Religious pilgrims in Mecca were able to stream their experiences to the world live on Snapchat during Laylat al-Qadr, the 27th night of Ramadan, known as the “night of power.”
In response to a campaign on Twitter, centered around the hashtag #Mecca_Live, Snapchat created a live story that opened up the Muslim holy city to the world, presenting a endearingly human look at one of the world’s largest religious festivals.
This year, 14 million Muslims and counting have travelled to Mecca during Ramadan, according to The Guardian. Many of them are fulfilling the Hajj, a pilgrimage that is one of the five pillars of Islam.
Snapchat curated the videos created by its users and presented them a single stream for other Snapchat users to view.
Live event coverage is a fairly new offering of Snapchat’s, and used to be buried deep in the app until a recent update more prominently featured live events. It’s part of a push for Snapchat to become a live TV replacement, and so far has included stories from events like Hillary Clinton’s campaign announcement and the removal of the Confederate Flag in South Carolina.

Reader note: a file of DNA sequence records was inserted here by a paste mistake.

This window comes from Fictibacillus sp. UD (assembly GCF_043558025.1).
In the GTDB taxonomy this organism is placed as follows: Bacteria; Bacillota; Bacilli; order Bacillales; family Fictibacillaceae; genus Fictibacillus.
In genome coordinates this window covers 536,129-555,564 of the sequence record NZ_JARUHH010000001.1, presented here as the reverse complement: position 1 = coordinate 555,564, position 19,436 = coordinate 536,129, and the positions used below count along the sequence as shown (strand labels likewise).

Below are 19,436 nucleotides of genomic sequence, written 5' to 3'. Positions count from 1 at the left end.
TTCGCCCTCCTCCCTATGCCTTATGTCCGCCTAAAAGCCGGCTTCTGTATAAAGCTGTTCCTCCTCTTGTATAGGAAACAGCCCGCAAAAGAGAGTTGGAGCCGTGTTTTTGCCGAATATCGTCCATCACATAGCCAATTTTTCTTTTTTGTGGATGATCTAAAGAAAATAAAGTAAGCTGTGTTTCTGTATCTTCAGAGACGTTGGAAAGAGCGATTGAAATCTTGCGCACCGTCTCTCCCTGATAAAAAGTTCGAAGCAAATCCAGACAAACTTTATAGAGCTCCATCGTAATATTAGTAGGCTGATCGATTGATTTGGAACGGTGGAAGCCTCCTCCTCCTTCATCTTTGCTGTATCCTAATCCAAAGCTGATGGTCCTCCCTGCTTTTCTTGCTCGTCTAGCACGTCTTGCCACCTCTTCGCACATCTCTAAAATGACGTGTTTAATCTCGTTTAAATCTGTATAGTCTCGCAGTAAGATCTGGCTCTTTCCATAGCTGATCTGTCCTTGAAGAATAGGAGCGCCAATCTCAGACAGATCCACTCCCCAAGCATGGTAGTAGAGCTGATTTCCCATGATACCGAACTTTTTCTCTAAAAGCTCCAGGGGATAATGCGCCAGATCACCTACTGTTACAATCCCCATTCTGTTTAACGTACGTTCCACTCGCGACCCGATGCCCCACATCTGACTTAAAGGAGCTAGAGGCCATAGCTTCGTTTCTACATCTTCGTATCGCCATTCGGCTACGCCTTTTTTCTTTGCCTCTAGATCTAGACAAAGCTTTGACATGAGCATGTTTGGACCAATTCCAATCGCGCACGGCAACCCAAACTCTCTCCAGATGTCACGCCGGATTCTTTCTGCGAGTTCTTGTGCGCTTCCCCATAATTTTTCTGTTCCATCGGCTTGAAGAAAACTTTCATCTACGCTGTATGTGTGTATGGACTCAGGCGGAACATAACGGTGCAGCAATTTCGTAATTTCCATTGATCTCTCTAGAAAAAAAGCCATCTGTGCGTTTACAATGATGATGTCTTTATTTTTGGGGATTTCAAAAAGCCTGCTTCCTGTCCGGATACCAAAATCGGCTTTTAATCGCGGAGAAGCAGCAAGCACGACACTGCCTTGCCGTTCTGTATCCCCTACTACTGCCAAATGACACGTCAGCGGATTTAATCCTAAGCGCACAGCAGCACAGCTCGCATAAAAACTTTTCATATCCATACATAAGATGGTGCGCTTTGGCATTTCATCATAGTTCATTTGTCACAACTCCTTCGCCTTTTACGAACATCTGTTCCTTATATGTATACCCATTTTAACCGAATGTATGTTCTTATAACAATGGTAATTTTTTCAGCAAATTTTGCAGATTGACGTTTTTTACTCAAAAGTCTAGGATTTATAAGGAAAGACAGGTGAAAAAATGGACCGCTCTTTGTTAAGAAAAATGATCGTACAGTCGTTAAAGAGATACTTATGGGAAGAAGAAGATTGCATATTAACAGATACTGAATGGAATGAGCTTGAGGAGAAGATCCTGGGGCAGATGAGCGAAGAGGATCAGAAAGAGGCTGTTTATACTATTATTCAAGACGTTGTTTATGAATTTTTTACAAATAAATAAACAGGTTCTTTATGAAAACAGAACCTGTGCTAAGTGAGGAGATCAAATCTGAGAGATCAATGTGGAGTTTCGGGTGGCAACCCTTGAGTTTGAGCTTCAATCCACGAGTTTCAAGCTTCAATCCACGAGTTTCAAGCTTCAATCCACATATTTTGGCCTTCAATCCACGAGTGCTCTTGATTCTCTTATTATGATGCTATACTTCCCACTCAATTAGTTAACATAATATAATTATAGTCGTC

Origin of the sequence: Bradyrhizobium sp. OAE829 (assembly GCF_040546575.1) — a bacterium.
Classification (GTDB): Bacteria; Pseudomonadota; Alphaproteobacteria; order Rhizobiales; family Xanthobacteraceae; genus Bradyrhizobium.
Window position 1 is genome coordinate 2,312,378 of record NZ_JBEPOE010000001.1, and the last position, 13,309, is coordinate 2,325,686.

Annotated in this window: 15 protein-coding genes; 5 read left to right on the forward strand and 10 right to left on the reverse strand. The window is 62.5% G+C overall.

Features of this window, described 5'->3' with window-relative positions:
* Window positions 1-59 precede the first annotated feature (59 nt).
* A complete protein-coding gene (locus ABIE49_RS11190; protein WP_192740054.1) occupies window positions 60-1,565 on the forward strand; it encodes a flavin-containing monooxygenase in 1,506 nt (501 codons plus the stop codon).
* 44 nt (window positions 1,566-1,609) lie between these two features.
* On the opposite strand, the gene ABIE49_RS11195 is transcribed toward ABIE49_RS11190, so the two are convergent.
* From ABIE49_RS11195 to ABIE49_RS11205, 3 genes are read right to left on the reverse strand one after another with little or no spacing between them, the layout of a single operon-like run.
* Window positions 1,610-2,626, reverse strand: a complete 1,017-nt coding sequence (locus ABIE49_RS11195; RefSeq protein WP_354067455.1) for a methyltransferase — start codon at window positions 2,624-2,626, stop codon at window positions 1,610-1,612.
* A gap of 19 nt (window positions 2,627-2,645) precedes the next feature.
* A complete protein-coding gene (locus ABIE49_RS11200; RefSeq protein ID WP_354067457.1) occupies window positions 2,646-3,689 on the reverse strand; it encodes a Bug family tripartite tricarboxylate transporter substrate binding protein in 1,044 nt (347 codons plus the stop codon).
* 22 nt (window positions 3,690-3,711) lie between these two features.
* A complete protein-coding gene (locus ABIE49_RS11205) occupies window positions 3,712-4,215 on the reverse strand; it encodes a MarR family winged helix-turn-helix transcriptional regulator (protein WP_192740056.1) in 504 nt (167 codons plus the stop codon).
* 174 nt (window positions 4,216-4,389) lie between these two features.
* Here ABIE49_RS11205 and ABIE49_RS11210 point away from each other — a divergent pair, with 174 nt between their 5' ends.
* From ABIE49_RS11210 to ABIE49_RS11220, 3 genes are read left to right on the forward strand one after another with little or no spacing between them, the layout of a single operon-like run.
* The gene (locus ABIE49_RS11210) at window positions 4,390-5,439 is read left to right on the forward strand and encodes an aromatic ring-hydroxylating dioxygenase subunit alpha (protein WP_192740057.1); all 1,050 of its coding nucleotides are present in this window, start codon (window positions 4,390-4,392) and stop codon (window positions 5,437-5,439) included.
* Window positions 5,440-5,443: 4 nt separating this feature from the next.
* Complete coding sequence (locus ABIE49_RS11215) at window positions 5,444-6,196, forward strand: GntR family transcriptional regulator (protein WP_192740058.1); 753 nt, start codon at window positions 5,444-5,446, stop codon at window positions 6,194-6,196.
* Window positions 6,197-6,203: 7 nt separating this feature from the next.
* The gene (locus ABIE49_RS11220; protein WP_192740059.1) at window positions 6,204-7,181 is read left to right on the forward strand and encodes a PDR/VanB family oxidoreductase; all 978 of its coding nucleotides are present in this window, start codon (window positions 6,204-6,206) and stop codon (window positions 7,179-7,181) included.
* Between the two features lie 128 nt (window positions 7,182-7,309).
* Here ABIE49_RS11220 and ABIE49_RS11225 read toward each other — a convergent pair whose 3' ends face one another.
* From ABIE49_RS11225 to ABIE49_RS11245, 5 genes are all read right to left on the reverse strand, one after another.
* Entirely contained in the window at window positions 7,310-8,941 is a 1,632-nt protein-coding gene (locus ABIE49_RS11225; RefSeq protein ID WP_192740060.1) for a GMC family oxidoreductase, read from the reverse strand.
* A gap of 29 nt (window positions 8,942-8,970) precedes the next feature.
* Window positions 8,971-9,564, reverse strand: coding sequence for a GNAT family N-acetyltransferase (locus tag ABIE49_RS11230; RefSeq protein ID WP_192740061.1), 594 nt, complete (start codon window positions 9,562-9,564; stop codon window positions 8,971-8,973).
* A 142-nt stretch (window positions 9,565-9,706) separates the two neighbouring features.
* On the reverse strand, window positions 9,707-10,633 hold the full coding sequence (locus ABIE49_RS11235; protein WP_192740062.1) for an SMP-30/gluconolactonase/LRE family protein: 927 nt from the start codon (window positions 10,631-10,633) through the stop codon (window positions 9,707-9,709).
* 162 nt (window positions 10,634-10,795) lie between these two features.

Advertisers can pay to have short videos included in these live events, giving Snapchat a slick method of earning extra revenue. But there were no such video ads evident in the Laylat al-Qadr stream, which simply showed an up-close view of what a night was like in a city buzzing with vibrant activity.
“Goodnight from the city that never sleeps, Mecca,” one Snapchatter said. Here are pictures from the night, presented without captions. They speak for themselves.
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